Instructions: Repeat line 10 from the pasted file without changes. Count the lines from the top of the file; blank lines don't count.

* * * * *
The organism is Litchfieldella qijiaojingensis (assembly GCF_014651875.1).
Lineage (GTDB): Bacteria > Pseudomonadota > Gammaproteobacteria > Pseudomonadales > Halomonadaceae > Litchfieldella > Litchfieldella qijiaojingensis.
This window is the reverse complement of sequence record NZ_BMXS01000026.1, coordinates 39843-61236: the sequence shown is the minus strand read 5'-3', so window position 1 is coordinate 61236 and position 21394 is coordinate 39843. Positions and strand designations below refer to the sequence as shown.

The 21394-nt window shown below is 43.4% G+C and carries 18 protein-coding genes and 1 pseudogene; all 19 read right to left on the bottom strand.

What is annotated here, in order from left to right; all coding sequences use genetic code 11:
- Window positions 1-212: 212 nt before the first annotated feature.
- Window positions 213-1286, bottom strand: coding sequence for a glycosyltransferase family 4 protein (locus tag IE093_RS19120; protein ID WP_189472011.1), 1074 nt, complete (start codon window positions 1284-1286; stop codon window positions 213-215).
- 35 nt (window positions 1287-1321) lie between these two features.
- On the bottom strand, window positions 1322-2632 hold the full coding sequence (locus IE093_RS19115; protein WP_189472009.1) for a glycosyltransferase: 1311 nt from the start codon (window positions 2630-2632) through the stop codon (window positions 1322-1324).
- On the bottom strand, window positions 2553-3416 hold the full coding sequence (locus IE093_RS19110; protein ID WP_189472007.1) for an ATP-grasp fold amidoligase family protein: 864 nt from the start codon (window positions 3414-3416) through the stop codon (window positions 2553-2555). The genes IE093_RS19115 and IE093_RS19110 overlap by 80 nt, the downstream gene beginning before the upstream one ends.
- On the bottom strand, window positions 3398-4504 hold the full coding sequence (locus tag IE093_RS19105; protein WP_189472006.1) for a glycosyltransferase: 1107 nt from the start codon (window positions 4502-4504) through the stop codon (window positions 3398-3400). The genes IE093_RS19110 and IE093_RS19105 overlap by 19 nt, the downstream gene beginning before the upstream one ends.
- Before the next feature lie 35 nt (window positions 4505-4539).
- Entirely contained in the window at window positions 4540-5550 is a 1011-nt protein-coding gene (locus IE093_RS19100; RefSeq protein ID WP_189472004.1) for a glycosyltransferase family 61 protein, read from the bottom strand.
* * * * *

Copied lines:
- On the bottom strand, window positions 2553-3416 hold the full coding sequence (locus IE093_RS19110; protein ID WP_189472007.1) for an ATP-grasp fold amidoligase family protein: 864 nt from the start codon (window positions 3414-3416) through the stop codon (window positions 2553-2555). The genes IE093_RS19115 and IE093_RS19110 overlap by 80 nt, the downstream gene beginning before the upstream one ends.